This chapter evaluates the readiness of the higher education system to contribute to the competitiveness of African countries in the knowledge economy. Using institutions of higher learning in Kenya and Uganda as case studies, the study demonstrates that the higher education system in Africa is ill-equipped to fulfill the role of knowledge production for the advancement of African economies. The chapter proposed promising ways through which higher education in the region can play a more fulfilling role to the global knowledge economy through the formation of relevant skills for the growth of African economies. In an era where knowledge assets are accorded more importance than capital and labor assets, and where the economy relies on knowledge as the key engine of economic growth, this chapter argues that higher education institutions in Africa can assist in tackling the continent’s challenges through research in knowledge creation, dissemination, and utilization for improved productivity. These institutions need to engage in design-driven innovation in the emerging knowledge economy. To enhance their contributions toward human capital development and knowledge-intensive economies in the region, it is imperative to employ public-private initiatives to bridge and address various challenges and gaps facing universities and research institutions in Africa.

Details

The Development of Higher Education in Africa: Prospects and Challenges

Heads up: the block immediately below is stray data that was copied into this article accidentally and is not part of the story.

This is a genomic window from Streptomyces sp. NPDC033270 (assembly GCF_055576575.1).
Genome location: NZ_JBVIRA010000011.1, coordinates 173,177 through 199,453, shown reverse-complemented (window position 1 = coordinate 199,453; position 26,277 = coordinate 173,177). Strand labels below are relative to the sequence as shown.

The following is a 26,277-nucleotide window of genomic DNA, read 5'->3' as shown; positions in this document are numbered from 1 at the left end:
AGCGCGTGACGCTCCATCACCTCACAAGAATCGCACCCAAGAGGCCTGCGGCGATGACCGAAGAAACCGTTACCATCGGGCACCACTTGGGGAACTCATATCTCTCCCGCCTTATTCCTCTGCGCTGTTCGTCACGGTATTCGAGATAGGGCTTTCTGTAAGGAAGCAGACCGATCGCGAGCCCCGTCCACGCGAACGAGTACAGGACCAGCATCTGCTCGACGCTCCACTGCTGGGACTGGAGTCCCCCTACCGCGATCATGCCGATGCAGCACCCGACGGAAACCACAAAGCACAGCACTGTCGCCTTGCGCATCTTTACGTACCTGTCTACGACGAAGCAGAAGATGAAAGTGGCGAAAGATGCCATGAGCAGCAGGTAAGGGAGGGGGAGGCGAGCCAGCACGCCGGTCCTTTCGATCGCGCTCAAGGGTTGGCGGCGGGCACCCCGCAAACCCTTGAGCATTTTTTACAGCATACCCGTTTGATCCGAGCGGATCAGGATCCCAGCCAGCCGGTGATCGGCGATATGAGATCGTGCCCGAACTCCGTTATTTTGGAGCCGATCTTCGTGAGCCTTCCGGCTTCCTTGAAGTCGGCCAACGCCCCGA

Type: Book
ISBN: 978-1-78190-699-6

Article
Publication date: 1 January 2014

Alexander E. Ellinger and Andrea D. Ellinger

There is an ongoing shortage of talented supply chain managers with the necessary skills and business-related competencies to manage increasingly complex and strategically…

5765

Abstract

Purpose

There is an ongoing shortage of talented supply chain managers with the necessary skills and business-related competencies to manage increasingly complex and strategically important supply chain processes. The purpose of this paper is to propose that organizations can create and maintain competitive advantage by leveraging the expertise of human resource development (HRD) professionals to provide a range of developmental and change-oriented interventions related to critical supply chain manager skill sets that are currently in short supply.

Design/methodology/approach

This is a conceptual paper.

Findings

This is a conceptual paper.

Practical implications

Supply chain management (SCM) decisions significantly influence financial performance since firms expend up to 75 percent of their revenue on supply chain activities. HRD professionals' intervention capabilities in training and development, organizational development and change management uniquely equip them to disseminate a deeper and broader understanding of the SCM concept within organizations, to help prioritize the development of supply chain managers and to address the complex interpersonal issues associated with helping people to work together collaboratively to foster operational innovation and make increasingly complex supply chain processes function effectively.

Originality/value

The requisite skill sets for effective supply chain managers are described, linkages between HRD and SCM are highlighted, and areas of HRD professionals' expertise that can be exploited to better develop supply chain managers' skill sets and competencies are considered.